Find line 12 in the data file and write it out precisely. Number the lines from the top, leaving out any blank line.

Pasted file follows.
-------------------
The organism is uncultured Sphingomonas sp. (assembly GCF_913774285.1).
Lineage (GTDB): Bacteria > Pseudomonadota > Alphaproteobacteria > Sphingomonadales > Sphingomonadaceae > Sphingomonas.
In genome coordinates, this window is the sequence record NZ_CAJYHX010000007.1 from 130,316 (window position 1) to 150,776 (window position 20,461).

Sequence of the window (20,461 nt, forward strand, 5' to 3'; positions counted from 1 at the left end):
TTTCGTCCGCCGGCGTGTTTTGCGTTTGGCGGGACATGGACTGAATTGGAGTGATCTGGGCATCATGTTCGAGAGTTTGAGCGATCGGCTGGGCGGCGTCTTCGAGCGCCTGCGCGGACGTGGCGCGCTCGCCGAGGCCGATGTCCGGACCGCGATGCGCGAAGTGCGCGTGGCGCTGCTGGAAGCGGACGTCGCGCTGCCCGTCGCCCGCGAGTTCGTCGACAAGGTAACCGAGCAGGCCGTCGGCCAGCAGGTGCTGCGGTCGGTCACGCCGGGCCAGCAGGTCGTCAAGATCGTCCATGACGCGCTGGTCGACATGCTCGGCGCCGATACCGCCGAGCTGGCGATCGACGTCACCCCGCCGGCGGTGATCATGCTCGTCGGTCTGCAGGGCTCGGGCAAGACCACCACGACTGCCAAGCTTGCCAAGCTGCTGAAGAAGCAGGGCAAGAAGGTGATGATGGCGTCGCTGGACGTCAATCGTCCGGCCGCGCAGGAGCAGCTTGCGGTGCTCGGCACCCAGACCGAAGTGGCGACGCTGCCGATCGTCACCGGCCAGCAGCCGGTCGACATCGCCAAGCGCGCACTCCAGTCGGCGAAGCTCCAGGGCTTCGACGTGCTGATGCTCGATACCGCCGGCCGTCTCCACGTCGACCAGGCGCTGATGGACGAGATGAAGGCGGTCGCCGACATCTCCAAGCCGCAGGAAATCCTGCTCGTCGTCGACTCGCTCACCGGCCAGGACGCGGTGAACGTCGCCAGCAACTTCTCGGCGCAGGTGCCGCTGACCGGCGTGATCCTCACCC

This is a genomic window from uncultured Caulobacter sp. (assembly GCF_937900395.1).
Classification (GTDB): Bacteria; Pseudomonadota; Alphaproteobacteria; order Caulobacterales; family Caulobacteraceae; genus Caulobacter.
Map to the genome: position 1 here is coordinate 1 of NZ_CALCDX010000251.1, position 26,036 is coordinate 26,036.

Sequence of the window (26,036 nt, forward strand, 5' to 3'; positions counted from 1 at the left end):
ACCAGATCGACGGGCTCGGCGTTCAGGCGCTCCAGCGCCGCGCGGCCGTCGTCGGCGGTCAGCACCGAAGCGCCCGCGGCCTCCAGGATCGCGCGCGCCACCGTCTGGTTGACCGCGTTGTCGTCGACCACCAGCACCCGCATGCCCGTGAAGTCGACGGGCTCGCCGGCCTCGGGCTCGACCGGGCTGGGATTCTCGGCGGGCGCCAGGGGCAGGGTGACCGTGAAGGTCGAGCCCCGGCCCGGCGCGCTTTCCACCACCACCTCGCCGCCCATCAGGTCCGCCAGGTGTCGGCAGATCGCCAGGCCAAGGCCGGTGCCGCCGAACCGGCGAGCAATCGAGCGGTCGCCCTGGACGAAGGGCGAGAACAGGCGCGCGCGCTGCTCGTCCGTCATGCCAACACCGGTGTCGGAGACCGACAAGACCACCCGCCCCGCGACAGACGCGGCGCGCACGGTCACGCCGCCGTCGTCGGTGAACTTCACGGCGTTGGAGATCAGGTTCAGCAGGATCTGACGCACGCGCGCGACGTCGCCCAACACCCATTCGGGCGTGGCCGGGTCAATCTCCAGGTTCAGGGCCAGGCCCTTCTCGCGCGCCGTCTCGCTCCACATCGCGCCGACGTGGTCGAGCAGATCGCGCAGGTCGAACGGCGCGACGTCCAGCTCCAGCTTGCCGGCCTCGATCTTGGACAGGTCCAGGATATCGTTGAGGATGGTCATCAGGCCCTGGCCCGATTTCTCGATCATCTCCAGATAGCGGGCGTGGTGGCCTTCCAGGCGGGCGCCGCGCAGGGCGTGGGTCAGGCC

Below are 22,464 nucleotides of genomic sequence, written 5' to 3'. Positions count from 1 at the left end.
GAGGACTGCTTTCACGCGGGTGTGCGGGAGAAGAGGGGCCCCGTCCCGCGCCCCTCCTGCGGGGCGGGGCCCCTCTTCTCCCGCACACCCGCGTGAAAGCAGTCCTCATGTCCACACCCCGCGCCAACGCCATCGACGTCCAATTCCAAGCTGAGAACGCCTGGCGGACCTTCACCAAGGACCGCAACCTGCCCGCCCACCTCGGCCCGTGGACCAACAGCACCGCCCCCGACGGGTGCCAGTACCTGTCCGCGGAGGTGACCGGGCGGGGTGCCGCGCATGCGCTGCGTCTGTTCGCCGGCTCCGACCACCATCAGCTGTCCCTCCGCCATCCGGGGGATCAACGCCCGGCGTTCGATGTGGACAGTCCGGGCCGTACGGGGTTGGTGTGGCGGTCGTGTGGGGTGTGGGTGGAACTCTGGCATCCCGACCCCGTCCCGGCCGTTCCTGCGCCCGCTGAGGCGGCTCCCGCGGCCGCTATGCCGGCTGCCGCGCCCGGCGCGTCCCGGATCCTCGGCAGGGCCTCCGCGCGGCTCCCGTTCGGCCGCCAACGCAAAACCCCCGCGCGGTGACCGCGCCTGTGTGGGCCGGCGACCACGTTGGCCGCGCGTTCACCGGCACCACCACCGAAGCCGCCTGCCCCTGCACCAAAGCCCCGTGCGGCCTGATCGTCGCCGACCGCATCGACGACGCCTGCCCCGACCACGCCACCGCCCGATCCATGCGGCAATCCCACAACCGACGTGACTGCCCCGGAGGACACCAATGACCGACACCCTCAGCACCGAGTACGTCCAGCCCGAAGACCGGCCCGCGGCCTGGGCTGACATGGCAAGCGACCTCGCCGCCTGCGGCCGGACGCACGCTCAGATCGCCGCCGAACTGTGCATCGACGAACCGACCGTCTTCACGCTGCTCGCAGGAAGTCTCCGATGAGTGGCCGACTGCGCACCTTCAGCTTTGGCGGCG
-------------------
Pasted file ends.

GAGGACTGCTTTCACGCGGGTGTGCGGGAGAAGAGGGGCCCCGTCCCGCGCCCCTCCTGCGGGGCGGGGCCCCTCTTCTCCCGCACACCCGCGTGAAAGCAGTCCTCATGTCCACACCCCGCGCCAACGCCATCGACGTCCAATTCCAAGCTGAGAACGCCTGGCGGACCTTCACCAAGGACCGCAACCTGCCCGCCCACCTCGGCCCGTGGACCAACAGCACCGCCCCCGACGGGTGCCAGTACCTGTCCGCGGAGGTGACCGGGCGGGGTGCCGCGCATGCGCTGCGTCTGTTCGCCGGCTCCGACCACCATCAGCTGTCCCTCCGCCATCCGGGGGATCAACGCCCGGCGTTCGATGTGGACAGTCCGGGCCGTACGGGGTTGGTGTGGCGGTCGTGTGGGGTGTGGGTGGAACTCTGGCATCCCGACCCCGTCCCGGCCGTTCCTGCGCCCGCTGAGGCGGCTCCCGCGGCCGCTATGCCGGCTGCCGCGCCCGGCGCGTCCCGGATCCTCGGCAGGGCCTCCGCGCGGCTCCCGTTCGGCCGCCAACGCAAAACCCCCGCGCGGTGACCGCGCCTGTGTGGGCCGGCGACCACGTTGGCCGCGCGTTCACCGGCACCACCACCGAAGCCGCCTGCCCCTGCACCAAAGCCCCGTGCGGCCTGATCGTCGCCGACCGCATCGACGACGCCTGCCCCGACCACGCCACCGCCCGATCCATGCGGCAATCCCACAACCGACGTGACTGCCCCGGAGGACACCAATGACCGACACCCTCAGCACCGAGTACGTCCAGCCCGAAGACCGGCCCGCGGCCTGGGCTGACATGGCAAGCGACCTCGCCGCCTGCGGCCGGACGCACGCTCAGATCGCCGCCGAACTGTGCATCGACGAACCGACCGTCTTCACGCTGCTCGCAGGAAGTCTCCGATGAGTGGCCGACTGCGCACCTTCAGCTTTGGCGGCG